Thanks for the comments, both here and on Brad DeLong’s blog.
The message of the previous post was supposed to be that, if left to only isolated consumers and companies,
the prospects for ethical consumption are bleak. As
several people pointed out, in the real world things do look a little
brighter. But all the useful action in credence goods – whether it is the kosher certification market
or fair trade labelling organizations or trade restrictions – happens
because of groups other than the usual competitive
Also, if there is nothing new under the sun there is definitely nothing new on this blog. I’m just trying to work out some things about consumer activism and labour standards "in my own words" after finishing reading Can Labor Standards Improve Under Globalization?
by Kimberly Ann Elliott and Richard B. Freeman which, despite being a
candidate for the most boring title in the history of publishing, is a
fine and practical survey of everything from the role of activist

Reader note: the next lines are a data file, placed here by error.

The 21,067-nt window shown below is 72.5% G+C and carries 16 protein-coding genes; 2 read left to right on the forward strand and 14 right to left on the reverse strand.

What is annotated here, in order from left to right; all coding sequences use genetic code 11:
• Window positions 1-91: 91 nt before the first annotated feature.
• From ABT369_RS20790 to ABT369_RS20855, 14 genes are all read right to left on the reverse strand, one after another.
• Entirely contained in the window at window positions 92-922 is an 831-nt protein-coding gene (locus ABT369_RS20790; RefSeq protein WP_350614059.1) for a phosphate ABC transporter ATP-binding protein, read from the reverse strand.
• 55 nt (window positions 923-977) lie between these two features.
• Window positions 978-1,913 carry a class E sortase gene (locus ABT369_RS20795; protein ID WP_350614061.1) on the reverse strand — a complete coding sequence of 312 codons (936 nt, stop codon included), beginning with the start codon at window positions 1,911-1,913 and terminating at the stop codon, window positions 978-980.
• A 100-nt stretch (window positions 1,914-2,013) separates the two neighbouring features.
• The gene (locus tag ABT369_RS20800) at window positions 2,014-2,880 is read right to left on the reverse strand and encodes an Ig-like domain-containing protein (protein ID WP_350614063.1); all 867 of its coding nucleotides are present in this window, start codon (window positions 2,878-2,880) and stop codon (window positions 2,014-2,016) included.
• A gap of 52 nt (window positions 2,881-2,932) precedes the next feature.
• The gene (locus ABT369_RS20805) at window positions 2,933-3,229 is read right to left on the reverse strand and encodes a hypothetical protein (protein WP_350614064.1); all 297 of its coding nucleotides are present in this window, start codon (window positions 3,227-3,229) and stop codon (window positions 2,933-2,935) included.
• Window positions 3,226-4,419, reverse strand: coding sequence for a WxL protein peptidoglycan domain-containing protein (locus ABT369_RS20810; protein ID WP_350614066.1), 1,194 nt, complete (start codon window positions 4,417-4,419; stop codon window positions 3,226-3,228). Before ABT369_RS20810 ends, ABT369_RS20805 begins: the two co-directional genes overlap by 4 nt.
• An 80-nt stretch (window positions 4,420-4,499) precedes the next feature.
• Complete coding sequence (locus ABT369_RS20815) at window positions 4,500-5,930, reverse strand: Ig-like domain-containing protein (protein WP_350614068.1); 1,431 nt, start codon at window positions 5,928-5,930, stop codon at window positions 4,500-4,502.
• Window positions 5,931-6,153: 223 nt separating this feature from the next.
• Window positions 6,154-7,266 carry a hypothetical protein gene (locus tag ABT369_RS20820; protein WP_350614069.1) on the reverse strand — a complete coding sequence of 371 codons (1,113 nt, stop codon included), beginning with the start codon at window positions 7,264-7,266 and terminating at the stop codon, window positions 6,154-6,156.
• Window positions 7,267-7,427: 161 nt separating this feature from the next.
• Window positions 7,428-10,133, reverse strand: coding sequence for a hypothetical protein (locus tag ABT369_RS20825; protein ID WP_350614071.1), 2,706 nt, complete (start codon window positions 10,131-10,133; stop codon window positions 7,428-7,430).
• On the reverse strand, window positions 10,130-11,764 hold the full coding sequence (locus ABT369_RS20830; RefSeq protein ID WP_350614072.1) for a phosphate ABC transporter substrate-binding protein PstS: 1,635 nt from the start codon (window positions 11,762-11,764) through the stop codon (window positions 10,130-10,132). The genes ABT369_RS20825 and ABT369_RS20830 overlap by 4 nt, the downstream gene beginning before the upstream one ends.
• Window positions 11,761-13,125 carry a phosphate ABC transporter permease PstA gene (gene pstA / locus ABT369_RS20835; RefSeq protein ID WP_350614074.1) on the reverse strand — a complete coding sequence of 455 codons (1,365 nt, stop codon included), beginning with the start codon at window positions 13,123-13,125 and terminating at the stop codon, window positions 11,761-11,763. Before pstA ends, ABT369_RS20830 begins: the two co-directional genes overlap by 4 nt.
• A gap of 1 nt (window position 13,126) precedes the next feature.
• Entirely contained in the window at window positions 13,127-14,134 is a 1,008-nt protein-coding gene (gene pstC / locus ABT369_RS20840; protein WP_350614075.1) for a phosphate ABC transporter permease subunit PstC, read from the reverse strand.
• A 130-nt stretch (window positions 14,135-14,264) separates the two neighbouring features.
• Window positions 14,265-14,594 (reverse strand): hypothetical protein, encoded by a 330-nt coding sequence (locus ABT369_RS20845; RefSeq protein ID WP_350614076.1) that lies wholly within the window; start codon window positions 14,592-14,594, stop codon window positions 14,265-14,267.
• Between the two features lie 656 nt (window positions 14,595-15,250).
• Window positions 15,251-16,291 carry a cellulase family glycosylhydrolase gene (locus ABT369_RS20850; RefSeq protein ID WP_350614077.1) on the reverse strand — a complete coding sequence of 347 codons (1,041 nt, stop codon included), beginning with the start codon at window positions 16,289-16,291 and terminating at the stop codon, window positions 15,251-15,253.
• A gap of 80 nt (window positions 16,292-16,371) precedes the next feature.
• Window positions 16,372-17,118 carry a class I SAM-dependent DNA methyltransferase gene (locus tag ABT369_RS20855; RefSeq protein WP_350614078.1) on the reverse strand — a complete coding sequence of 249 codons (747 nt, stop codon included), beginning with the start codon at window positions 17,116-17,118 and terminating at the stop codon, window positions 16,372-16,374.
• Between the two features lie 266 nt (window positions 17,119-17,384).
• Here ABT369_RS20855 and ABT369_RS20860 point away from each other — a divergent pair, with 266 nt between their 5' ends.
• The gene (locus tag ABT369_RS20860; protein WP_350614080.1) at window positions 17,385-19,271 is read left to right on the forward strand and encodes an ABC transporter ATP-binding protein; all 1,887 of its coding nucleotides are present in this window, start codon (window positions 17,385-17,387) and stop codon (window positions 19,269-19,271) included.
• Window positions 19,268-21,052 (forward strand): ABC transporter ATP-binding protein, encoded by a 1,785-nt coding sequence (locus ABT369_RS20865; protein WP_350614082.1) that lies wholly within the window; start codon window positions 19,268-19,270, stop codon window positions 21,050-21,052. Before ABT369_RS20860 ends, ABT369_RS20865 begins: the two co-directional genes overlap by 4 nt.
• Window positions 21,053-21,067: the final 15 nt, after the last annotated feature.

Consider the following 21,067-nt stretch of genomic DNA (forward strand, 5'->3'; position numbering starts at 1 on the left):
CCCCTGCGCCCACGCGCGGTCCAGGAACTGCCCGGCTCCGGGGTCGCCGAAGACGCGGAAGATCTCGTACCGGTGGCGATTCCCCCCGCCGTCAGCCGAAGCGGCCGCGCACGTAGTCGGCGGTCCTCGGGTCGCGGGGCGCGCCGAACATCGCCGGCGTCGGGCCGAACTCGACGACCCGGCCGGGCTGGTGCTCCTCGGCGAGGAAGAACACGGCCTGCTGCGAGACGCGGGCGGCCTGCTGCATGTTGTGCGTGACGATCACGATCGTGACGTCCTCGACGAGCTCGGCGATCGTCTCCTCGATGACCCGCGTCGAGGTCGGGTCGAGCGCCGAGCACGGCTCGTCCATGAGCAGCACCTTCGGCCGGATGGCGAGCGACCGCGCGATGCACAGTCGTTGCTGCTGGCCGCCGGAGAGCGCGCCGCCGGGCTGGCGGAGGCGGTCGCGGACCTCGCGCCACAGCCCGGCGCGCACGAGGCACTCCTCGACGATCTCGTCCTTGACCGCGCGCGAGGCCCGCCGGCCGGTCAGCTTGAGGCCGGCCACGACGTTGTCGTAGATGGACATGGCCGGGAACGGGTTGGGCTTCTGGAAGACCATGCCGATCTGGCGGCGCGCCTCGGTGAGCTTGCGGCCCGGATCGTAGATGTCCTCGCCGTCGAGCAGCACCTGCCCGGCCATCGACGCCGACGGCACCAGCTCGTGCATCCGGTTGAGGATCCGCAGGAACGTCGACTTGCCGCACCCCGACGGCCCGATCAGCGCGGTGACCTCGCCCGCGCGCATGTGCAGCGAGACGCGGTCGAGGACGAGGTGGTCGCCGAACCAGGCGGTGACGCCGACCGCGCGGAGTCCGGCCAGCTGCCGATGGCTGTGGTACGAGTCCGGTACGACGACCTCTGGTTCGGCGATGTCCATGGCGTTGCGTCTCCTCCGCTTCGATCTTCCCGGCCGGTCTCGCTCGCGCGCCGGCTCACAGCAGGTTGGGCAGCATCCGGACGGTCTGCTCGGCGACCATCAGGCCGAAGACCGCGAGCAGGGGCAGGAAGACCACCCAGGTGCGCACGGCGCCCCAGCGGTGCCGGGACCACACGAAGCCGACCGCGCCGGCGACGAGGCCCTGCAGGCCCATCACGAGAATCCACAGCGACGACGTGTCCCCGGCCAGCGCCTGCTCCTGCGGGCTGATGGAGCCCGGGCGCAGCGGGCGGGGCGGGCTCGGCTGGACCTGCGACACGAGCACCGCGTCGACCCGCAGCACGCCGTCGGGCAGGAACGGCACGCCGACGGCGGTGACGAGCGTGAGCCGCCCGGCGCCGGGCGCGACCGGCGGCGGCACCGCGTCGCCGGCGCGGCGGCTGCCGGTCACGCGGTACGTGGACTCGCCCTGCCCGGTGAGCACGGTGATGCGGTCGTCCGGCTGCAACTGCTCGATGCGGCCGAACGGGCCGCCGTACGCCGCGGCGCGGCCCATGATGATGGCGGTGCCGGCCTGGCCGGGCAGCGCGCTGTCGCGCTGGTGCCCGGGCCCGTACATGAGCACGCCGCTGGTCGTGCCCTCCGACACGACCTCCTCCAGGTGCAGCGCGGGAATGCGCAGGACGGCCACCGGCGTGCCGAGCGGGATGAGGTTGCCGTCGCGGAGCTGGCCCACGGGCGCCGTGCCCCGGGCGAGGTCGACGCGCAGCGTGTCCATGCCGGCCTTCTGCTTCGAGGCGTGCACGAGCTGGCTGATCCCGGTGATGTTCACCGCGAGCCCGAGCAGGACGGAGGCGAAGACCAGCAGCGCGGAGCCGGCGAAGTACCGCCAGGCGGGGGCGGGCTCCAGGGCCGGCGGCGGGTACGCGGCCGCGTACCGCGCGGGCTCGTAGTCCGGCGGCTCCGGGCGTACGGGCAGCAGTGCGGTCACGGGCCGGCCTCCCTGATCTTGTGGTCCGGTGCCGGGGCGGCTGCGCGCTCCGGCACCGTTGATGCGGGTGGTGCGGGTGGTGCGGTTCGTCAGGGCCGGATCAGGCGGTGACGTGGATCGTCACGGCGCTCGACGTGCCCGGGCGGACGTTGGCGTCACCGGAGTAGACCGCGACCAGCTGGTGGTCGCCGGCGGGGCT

groups to governmental and transnational institutions like the WTO and
the ILO. I highly recommend it.
For anyone interested, here is a selection of other writing on and around this subject that is available to those of us who don’t have everyday university access to journals (most are PDF links):
evolution of credence goods in customer markets: exchanging `pigs in
pokes‘, Esben Sloth Andersen and Kristian Philipsen Draft, revised January 10, 1998
Monitoring Labor Standards in a Macroeconomic Context Bill Gibson, April 2003
LABOUR AND ENVIRONMENTAL STANDARDS: the “Lemons Problem” in
International Trade Policy EUGENE BEAULIEU AND JAMES GAISFORD, May
Is There Consumer Demand for Improved Labor Standards? Evidence from Field Experiments in Social Labeling, Michael J. Hiscox and Nicholas F. B. Smyth, 2006?
Timothy J Feddersen, Thomas W Gilligan (2001) Saints and Markets:
Activists and the Supply of Credence Goods Journal of Economics &
Management Strategy 10 (1), 149–171.
Fair Trade as an Approach to Managing Globalization Michael J. Hiscox, conference on Europe and the Management of Globalization, Princeton University, February 23, 2007.
Signaling Social Responsibility, Jason Scott Johnston, Robert G. Fuller, Jr., November 2005, Working Paper No. 14, A Working Paper of the: Corporate Social Responsibility Initiative
Corporate Social Irresponsibility by Aaron Chatterji and Siona Listokin, Democracy, Winter 2007 (via Economist’s View)
PREFERENCES FOR PROCESSES: THE PROCESS/PRODUCT DISTINCTION AND THE
REGULATION OF CONSUMER CHOICE, Harvard Law Review Douglas A. Kysar,
Next post – back to some actual content.
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